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Mobile-First Web Design: What It Is, Why It Matters + 5 Top Examples

Mobile First Web Design
Mobile first web design ensures optimal UX and satisfaction for mobile users

Until 2018, when mobile internet traffic surpassed desktop and laptop, mobile websites were an afterthought to the web design process.

The rise of mobile users turned this around and, in recent years, mobile first web design took priority.

Today, 61% of mobile searchers are more likely to contact a local business if they have a mobile-friendly website.

In this article, we’ll break down what exactly mobile-first design is by comparing it to its counterpart, responsive web design.

We will also discuss five best practices for designing a mobile-first website and establish why mobile-first matters.

Finally, we will provide inspiration by looking at five particularly amazing examples of highly functional websites made for smartphones.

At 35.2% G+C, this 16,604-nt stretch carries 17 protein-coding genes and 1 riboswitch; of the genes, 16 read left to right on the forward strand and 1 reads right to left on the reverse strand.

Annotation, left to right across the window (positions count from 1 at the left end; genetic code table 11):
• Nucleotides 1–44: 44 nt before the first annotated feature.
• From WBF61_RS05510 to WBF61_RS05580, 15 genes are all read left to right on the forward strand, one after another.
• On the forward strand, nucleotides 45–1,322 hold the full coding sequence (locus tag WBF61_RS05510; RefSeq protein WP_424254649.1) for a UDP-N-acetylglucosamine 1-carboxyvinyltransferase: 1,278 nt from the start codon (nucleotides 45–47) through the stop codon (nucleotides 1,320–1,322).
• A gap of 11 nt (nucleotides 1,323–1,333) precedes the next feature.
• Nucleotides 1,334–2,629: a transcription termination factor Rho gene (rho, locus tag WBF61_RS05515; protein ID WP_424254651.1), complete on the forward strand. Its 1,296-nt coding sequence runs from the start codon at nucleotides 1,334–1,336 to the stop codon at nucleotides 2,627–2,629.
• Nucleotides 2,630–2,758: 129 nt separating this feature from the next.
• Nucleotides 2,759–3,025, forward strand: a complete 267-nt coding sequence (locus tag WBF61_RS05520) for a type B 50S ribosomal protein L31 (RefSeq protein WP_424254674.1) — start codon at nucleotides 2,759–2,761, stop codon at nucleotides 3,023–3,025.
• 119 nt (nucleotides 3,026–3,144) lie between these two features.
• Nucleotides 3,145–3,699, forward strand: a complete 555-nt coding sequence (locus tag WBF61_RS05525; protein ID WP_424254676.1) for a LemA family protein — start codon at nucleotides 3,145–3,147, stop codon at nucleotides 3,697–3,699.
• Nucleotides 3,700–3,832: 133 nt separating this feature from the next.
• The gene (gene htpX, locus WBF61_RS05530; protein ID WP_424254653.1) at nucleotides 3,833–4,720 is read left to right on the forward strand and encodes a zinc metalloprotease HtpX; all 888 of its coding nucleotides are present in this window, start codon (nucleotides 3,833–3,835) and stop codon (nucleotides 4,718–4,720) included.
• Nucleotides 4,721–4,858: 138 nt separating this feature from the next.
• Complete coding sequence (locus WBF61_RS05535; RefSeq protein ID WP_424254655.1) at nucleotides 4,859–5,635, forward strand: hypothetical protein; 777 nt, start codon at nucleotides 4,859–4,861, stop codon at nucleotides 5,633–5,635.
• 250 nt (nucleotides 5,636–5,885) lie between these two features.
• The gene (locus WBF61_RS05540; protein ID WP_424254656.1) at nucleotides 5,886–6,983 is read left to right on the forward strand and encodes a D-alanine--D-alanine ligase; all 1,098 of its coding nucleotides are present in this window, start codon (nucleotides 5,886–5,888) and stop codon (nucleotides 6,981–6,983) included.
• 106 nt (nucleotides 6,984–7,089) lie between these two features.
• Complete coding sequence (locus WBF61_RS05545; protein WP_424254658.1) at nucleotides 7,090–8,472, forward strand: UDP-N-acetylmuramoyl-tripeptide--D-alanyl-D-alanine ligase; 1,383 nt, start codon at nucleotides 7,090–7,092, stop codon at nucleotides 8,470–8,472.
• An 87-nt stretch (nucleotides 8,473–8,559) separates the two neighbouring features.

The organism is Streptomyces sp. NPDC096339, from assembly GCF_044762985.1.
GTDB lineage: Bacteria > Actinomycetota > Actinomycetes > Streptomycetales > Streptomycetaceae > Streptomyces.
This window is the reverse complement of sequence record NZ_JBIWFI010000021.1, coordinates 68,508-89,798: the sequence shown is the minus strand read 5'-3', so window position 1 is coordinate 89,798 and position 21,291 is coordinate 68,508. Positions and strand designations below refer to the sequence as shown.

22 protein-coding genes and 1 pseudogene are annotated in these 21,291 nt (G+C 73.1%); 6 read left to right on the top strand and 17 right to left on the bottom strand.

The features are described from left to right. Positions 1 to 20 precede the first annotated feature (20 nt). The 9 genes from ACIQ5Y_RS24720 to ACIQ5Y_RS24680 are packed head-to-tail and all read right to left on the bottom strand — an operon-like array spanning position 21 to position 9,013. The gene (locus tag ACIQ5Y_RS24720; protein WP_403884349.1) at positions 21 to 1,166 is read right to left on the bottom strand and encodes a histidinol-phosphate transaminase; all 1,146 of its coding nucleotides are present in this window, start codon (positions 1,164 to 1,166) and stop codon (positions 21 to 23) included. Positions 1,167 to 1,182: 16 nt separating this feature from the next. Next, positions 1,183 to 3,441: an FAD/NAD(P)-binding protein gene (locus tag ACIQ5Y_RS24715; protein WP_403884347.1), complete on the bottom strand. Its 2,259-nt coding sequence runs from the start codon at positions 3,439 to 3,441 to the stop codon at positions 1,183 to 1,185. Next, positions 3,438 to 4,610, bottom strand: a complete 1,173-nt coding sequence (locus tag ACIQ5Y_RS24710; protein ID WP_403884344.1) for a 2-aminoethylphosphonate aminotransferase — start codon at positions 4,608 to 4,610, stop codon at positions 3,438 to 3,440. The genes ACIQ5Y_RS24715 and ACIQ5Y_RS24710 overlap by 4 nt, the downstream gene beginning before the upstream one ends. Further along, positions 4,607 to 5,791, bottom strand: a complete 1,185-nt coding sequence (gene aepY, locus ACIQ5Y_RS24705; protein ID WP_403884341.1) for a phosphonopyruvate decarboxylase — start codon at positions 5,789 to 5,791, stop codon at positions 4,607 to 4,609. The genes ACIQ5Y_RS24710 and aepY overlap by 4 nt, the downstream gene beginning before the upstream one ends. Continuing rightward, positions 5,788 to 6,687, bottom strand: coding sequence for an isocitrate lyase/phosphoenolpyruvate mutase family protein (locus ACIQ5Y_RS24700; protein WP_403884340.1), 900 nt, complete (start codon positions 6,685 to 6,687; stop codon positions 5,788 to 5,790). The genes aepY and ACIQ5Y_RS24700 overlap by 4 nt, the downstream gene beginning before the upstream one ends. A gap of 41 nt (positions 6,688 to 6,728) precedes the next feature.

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What Is Mobile-First Design?

Mobile-first web design is a website design strategy that starts out by sketching and prototyping a website for smartphone screens, then scaling up to larger desktop and laptop screens.

This approach stems from the fact that most users today are looking at websites from their mobile devices, which highlights the importance of delivering an enjoyable user experience for those browsing the web on their smartphones.

Mobile-first web design prioritizes the most important aspects of the website and its content, then adapts the layout to larger screens, creating a more unified user experience across all channels and devices.